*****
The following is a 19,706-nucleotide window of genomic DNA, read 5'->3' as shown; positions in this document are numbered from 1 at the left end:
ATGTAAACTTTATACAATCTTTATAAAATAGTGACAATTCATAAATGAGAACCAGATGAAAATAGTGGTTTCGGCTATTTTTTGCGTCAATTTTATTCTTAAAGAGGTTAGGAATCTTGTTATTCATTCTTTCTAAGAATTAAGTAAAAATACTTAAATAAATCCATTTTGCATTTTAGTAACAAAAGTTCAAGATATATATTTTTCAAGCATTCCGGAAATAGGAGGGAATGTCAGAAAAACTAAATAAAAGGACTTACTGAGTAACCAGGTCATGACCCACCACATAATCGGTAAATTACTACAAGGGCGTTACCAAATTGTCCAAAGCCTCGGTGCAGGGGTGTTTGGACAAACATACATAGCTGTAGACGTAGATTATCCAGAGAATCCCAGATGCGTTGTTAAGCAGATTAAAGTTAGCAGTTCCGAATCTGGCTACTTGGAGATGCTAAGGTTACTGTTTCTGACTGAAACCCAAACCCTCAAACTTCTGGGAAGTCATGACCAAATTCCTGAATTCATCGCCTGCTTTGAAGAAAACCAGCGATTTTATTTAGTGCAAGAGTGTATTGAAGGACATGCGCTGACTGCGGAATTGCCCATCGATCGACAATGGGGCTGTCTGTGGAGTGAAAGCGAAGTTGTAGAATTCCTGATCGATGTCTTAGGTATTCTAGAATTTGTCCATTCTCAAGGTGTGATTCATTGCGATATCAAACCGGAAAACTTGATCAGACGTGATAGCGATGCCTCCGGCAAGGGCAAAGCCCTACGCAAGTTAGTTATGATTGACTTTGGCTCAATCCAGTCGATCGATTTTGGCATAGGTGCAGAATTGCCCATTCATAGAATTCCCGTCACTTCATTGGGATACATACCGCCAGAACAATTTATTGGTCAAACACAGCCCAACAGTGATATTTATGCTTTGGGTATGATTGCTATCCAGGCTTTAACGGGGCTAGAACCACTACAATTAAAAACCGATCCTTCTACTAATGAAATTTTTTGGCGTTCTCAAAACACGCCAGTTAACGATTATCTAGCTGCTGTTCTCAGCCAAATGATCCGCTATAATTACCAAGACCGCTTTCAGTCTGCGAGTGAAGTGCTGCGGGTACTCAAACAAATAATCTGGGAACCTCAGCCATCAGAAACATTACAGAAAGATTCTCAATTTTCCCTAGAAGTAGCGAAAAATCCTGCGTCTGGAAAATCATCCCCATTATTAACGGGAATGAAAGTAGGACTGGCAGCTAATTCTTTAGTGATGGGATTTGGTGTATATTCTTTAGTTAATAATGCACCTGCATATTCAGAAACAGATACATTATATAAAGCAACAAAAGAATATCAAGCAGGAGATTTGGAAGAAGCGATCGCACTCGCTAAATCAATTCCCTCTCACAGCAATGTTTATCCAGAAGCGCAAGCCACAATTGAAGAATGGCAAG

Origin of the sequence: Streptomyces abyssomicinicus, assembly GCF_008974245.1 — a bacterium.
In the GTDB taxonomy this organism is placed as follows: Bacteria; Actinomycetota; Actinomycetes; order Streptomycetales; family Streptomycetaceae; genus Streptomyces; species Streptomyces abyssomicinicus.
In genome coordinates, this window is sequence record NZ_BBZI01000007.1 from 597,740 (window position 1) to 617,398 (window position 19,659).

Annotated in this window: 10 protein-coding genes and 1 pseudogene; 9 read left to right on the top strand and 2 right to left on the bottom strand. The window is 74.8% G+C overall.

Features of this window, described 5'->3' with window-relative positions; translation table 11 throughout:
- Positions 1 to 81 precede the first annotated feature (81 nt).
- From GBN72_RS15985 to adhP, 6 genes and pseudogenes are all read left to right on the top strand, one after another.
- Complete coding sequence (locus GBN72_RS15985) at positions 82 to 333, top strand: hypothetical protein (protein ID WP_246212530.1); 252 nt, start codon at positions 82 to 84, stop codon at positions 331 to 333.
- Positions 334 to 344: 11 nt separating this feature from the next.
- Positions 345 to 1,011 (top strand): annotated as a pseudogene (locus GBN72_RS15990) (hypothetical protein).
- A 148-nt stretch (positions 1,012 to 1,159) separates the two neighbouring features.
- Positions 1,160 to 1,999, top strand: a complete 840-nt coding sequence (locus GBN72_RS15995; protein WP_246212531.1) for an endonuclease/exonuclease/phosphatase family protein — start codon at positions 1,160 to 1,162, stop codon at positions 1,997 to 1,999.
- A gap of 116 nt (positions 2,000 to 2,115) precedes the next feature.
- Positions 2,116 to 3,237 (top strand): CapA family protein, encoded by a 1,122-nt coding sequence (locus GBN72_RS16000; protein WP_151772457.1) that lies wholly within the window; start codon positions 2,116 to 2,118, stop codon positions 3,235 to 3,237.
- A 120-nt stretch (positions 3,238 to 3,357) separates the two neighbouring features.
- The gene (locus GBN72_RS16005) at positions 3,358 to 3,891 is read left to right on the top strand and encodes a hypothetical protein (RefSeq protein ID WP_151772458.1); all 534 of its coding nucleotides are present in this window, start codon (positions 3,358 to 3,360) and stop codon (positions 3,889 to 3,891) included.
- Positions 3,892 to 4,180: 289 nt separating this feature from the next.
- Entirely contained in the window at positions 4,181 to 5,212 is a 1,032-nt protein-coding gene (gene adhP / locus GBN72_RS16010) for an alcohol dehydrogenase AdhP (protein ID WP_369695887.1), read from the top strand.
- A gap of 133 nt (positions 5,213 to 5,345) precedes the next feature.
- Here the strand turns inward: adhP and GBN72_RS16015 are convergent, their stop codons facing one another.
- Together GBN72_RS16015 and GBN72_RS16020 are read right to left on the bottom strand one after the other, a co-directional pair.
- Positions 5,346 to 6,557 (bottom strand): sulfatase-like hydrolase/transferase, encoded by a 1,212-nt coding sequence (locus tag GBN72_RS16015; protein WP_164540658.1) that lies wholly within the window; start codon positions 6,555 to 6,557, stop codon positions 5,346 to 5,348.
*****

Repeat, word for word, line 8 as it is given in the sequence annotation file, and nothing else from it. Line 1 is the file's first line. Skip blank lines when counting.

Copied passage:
- Positions 1 to 81 precede the first annotated feature (81 nt).